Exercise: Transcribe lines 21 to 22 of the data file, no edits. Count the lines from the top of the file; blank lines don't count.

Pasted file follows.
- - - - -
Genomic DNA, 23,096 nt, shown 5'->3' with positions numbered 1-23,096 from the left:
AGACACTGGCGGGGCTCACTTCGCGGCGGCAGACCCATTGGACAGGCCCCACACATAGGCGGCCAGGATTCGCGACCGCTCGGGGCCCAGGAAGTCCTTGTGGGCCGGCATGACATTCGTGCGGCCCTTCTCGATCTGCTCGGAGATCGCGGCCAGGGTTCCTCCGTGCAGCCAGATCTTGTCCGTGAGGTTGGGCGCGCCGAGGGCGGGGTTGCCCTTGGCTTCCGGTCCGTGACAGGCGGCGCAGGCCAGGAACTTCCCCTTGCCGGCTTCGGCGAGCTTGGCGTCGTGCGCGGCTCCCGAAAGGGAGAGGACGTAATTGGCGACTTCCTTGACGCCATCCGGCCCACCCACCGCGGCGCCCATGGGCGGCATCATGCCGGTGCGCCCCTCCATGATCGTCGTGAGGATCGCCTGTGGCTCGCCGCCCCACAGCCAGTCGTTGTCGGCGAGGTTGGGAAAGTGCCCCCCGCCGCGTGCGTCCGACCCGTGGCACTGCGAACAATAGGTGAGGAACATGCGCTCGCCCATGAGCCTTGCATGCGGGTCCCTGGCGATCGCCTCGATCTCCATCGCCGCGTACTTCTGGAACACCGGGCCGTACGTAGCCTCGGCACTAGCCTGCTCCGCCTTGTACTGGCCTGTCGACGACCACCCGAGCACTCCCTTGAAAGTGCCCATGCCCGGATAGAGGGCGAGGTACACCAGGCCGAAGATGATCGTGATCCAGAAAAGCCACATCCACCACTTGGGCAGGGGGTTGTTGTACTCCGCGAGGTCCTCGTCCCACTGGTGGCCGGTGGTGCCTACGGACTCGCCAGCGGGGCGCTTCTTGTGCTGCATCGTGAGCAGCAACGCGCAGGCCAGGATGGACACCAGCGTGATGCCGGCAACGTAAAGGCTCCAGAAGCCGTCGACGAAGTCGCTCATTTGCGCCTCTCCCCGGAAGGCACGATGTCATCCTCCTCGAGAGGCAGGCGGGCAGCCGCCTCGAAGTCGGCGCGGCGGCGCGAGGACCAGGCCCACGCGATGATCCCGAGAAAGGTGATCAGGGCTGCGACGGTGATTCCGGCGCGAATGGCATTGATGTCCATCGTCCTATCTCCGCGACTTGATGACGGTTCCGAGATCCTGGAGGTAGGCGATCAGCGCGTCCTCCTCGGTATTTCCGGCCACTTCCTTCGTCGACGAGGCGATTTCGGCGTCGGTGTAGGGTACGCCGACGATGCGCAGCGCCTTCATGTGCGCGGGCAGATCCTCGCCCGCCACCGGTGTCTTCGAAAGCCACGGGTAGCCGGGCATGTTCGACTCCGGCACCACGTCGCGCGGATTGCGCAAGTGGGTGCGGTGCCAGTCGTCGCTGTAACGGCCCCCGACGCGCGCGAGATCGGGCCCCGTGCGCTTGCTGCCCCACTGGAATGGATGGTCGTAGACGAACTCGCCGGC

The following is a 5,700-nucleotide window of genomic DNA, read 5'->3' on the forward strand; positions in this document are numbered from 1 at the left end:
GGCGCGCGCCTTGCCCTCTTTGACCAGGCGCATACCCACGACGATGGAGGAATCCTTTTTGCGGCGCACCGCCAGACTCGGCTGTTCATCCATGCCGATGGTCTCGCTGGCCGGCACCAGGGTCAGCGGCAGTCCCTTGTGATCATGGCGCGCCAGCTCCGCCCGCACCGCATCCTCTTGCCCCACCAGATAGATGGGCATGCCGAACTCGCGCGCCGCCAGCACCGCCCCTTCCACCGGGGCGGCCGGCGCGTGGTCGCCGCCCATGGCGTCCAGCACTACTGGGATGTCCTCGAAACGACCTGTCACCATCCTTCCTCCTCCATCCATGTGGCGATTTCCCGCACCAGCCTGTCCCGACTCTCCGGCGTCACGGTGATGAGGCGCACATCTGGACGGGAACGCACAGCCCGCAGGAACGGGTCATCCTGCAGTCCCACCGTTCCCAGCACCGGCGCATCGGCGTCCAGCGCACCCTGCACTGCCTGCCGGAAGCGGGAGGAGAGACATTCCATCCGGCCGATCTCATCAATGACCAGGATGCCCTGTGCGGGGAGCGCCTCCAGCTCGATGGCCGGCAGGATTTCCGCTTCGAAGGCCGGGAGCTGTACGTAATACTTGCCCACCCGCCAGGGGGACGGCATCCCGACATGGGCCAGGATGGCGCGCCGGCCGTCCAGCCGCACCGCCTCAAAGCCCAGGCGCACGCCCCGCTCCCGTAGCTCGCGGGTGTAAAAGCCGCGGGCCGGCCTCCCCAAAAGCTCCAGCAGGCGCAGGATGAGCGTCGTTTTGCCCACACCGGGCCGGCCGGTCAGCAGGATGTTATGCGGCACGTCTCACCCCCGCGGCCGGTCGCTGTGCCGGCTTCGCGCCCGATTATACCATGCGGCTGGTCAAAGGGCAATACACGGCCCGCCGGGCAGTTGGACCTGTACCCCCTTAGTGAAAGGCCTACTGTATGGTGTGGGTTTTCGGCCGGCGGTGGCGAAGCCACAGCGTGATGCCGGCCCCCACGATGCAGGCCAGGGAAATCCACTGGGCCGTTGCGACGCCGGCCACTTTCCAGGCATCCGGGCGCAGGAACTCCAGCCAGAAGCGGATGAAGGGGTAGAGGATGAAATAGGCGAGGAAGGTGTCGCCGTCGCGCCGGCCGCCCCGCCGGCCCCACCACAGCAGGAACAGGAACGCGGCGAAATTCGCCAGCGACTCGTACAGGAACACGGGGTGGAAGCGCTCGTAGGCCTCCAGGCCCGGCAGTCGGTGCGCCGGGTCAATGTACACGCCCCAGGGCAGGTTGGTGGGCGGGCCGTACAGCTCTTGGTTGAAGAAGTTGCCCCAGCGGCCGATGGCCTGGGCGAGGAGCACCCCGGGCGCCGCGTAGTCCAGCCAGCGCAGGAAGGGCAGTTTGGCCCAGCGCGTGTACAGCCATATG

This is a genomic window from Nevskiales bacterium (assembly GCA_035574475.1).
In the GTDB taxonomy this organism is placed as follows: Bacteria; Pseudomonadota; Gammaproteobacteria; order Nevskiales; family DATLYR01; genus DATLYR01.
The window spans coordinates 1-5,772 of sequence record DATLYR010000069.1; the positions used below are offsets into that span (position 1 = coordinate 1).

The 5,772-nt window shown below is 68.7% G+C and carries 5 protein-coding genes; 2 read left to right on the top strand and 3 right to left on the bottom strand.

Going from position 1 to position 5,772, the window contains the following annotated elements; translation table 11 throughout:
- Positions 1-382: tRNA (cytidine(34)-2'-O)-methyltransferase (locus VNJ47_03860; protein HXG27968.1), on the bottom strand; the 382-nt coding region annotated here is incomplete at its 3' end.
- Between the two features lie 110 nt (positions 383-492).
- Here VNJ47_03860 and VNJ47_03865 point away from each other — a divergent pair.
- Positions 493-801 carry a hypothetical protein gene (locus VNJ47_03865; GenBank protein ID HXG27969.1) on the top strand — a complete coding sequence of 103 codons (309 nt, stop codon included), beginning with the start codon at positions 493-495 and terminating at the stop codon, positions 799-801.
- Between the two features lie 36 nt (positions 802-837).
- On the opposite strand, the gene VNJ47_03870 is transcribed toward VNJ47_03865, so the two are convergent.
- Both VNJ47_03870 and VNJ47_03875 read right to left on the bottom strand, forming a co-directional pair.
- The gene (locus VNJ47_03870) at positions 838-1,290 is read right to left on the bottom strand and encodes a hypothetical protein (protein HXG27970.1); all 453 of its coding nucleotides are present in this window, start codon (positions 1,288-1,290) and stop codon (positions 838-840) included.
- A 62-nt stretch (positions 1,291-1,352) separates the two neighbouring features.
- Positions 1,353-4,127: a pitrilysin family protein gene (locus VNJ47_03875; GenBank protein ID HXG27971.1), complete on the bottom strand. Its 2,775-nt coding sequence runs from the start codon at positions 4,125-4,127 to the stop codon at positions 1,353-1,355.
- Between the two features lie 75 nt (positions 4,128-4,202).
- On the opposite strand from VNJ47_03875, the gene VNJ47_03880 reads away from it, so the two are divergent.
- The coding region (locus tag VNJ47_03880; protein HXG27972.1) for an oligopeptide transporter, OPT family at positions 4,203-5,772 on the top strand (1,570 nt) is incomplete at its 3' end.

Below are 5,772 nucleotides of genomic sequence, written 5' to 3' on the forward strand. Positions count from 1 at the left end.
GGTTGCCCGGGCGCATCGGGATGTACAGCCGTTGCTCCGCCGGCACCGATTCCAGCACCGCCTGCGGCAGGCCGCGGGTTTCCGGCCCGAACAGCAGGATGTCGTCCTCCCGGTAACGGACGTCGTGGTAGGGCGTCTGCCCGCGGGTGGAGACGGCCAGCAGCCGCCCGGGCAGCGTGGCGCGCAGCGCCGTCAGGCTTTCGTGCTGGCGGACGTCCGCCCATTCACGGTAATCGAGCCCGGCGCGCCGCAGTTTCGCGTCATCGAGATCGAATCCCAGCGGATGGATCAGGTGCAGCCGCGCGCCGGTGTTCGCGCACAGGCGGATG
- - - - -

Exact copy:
- On the opposite strand from VNJ47_03875, the gene VNJ47_03880 reads away from it, so the two are divergent.
- The coding region (locus tag VNJ47_03880; protein HXG27972.1) for an oligopeptide transporter, OPT family at positions 4,203-5,772 on the top strand (1,570 nt) is incomplete at its 3' end.